More mostly uninteresting differences in being here.

It’s weird watching the NFL in London. They show the US feeds (e.g. from Fox) but not completely – since they show on British affiliates (usually Sky Sports) the pregame / halftime is done with the Sky Sports crew. Additionally, they don’t show as many commercials here (SN – BBC doesn’t show any commercials at all, which is awesome. However, if you own a TV here, you are required to pay for a TV license, and I’m assuming at least part of that goes towards the funding of the BBC, so it’s a little less awesome), so during some commercial breaks, they go back to that crew in studio. Feels really weird. And I’m not sure how the feeds work, but for some reason they don’t include the game breaks here (when they cutaway to highlights from another game). So you’ll hear Joe Buck say, let’s go to Curt Menafee for an update on the Patriots game, but there’s no cutaway, you see the same game, except with British voice awkwardly giving random updates.

I also have no idea who they’re using for the studio segments, but they suck. The expert this year chose Buffalo as being his dark horse Super Bowl candidate. Uh.

Not sure if you know this if you’re not a parent, but in the US, we don’t open presents at birthday parties anymore. Honestly, I don’t know the rationale. To prevent comparisons? Takes too much time? No clue. But that’s a big change from my childhood – I fondly remember happily opening my haul at Chuck E Cheese. Anyway, it’s the same here, but they also do other weird things – like you don’t eat birthday cake at the party – instead, each kid gets a piece to take home at the end. What?? And birthday cake is a really awkward thing to take home. We just ignored that for the party we had with Joshua last week. Mostly because we didn’t know. But I’m not afraid to pull the ignorant American card, even when I’m just being rude, not clueless.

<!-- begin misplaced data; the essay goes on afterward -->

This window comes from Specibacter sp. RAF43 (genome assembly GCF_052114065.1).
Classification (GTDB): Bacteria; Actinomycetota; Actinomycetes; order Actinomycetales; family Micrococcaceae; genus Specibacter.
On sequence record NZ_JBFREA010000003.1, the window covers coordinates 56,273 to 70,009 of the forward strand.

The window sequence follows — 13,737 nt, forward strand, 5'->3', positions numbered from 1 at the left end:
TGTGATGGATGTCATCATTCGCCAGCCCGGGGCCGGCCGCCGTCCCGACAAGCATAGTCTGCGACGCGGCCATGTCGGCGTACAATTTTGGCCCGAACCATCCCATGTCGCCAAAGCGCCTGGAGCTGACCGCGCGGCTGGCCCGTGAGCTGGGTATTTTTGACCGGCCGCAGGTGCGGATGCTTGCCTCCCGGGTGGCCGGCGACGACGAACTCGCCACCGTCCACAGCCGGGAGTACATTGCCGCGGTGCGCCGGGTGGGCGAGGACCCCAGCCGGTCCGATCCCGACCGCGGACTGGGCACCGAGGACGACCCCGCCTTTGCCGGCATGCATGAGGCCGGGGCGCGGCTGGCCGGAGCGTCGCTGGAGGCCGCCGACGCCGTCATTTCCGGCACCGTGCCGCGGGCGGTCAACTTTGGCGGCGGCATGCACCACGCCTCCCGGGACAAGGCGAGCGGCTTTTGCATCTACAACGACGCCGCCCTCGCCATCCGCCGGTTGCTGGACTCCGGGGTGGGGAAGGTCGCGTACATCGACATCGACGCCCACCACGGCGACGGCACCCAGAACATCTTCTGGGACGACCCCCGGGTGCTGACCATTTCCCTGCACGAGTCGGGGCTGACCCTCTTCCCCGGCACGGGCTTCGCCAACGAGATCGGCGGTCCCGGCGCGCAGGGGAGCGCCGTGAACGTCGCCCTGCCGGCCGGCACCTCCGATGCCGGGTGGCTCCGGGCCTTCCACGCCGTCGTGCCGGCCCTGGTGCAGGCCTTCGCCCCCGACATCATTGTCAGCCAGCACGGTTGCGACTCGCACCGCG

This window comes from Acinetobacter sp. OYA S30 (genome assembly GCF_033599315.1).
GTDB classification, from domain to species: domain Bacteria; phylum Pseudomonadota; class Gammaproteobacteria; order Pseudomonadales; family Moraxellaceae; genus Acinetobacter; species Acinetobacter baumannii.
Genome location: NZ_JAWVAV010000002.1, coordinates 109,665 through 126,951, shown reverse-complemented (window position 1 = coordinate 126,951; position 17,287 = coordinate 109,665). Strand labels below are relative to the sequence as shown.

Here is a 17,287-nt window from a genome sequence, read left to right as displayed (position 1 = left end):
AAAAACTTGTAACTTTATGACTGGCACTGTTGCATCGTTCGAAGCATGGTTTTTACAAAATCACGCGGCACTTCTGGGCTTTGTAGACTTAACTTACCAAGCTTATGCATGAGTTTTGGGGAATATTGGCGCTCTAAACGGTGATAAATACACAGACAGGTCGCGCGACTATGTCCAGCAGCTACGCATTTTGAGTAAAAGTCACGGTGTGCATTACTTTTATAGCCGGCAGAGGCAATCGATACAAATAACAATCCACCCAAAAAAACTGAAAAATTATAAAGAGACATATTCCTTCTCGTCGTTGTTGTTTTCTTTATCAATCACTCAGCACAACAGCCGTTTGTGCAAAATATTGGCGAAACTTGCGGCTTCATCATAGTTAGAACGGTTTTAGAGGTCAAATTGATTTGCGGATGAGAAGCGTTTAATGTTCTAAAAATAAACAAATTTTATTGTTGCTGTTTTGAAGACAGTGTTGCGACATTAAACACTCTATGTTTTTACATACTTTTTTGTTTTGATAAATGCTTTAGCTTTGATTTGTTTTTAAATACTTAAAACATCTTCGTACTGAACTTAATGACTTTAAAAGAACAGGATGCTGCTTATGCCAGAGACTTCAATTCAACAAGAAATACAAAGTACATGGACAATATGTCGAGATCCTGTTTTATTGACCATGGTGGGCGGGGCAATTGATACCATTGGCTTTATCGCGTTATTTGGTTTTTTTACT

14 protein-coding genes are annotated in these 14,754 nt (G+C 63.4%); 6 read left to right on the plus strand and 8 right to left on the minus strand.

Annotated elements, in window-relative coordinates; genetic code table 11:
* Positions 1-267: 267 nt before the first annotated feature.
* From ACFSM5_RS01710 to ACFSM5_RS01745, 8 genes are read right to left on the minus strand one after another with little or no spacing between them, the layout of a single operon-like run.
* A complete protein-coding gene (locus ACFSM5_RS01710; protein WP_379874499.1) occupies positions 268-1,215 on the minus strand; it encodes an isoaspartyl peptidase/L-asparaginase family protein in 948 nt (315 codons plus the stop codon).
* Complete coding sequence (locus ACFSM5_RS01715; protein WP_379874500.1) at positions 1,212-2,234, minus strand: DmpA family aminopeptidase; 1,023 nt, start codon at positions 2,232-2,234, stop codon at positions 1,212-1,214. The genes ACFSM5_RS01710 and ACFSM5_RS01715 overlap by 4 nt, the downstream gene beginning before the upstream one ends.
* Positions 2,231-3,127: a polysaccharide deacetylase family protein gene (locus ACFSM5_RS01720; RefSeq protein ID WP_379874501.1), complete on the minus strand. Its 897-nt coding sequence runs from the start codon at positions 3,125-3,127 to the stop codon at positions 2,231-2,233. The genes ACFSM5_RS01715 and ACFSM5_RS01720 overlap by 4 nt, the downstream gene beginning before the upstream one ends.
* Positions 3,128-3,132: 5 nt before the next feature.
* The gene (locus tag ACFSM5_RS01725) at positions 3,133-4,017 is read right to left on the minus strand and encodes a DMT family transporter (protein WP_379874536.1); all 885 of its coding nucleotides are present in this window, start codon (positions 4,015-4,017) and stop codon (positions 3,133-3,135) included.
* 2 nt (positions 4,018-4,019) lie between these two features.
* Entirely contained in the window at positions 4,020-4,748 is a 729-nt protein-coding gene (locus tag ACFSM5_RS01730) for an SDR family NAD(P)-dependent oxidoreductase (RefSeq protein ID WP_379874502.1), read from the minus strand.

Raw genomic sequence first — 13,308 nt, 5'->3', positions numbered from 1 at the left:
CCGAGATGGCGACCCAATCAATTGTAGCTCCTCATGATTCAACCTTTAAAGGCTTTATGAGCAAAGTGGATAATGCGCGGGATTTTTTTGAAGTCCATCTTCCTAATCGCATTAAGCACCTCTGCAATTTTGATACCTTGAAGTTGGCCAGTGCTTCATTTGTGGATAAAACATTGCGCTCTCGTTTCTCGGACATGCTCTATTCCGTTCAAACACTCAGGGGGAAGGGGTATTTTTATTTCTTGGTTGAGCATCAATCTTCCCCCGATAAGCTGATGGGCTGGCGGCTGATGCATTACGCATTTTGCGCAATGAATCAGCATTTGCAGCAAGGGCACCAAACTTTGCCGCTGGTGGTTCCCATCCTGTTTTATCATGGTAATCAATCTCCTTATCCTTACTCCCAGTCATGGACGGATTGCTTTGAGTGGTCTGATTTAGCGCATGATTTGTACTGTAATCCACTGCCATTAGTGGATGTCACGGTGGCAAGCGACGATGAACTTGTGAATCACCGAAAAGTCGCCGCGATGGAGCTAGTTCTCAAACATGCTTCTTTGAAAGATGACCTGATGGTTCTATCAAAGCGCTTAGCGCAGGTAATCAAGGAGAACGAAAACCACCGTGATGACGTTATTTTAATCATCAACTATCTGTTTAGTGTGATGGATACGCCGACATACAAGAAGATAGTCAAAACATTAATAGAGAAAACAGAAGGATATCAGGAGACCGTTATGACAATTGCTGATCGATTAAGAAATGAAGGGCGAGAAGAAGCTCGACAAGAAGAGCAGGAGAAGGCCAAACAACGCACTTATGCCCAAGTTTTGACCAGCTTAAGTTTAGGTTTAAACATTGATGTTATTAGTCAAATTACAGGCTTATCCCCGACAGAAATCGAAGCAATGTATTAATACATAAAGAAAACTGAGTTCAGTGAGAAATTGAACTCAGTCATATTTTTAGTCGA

Speaking of which, being here has really solidified to me my identity. You know, Asian-Americans growing up don’t feel totally American nor fully Asian. So being in a non-American or Asian context, I was curious where I’d find my natural identity. And it’s totally American, that’s completely how I think of myself here. Interestingly (probably only to me), Jieun has felt the same way here. Even though she’s way more Asian than me and far more attuned to her Asian side, she thinks of herself here primarily as American. That surprised me a little.

One other thing that’s different here – there’s not as much a culture of personal investing. We went to the park with the family of one of Abby’s classmates and had an interesting conversation. He works for a hedge fund, but he said that here, most people don’t know what that means, and he frequently has to explain it, even to highly educated people. The culture here is still dominated by pensions, and I think it’s a strong welfare society, so there’s not an emphasis on personal responsibility for retirement. I think most people are clueless about it. I’ve been asking around to try to figure out how to invest here, for example trying to find out what the UK equivalent of short-term municipal bonds are, and most people simply don’t know. Or care.

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